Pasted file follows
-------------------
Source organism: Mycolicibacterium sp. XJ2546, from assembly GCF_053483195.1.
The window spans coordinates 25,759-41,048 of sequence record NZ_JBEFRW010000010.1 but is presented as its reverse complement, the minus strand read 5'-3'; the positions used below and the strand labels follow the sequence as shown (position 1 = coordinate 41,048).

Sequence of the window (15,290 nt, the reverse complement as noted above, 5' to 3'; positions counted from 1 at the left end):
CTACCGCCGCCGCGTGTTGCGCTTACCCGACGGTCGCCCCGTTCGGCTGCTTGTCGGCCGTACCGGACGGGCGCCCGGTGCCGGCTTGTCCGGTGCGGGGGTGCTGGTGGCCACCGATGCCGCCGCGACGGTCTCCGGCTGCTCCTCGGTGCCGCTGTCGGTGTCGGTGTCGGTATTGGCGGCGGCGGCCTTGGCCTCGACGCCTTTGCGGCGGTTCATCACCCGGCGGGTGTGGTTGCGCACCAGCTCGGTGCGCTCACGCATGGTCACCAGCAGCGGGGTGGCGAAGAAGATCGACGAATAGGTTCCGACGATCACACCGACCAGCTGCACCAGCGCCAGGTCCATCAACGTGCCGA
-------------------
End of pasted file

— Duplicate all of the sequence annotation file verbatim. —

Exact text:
Source organism: Mycolicibacterium sp. XJ2546, from assembly GCF_053483195.1.
The window spans coordinates 25,759-41,048 of sequence record NZ_JBEFRW010000010.1 but is presented as its reverse complement, the minus strand read 5'-3'; the positions used below and the strand labels follow the sequence as shown (position 1 = coordinate 41,048).

Sequence of the window (15,290 nt, the reverse complement as noted above, 5' to 3'; positions counted from 1 at the left end):
CTACCGCCGCCGCGTGTTGCGCTTACCCGACGGTCGCCCCGTTCGGCTGCTTGTCGGCCGTACCGGACGGGCGCCCGGTGCCGGCTTGTCCGGTGCGGGGGTGCTGGTGGCCACCGATGCCGCCGCGACGGTCTCCGGCTGCTCCTCGGTGCCGCTGTCGGTGTCGGTGTCGGTATTGGCGGCGGCGGCCTTGGCCTCGACGCCTTTGCGGCGGTTCATCACCCGGCGGGTGTGGTTGCGCACCAGCTCGGTGCGCTCACGCATGGTCACCAGCAGCGGGGTGGCGAAGAAGATCGACGAATAGGTTCCGACGATCACACCGACCAGCTGCACCAGCGCCAGGTCCATCAACGTGCCGA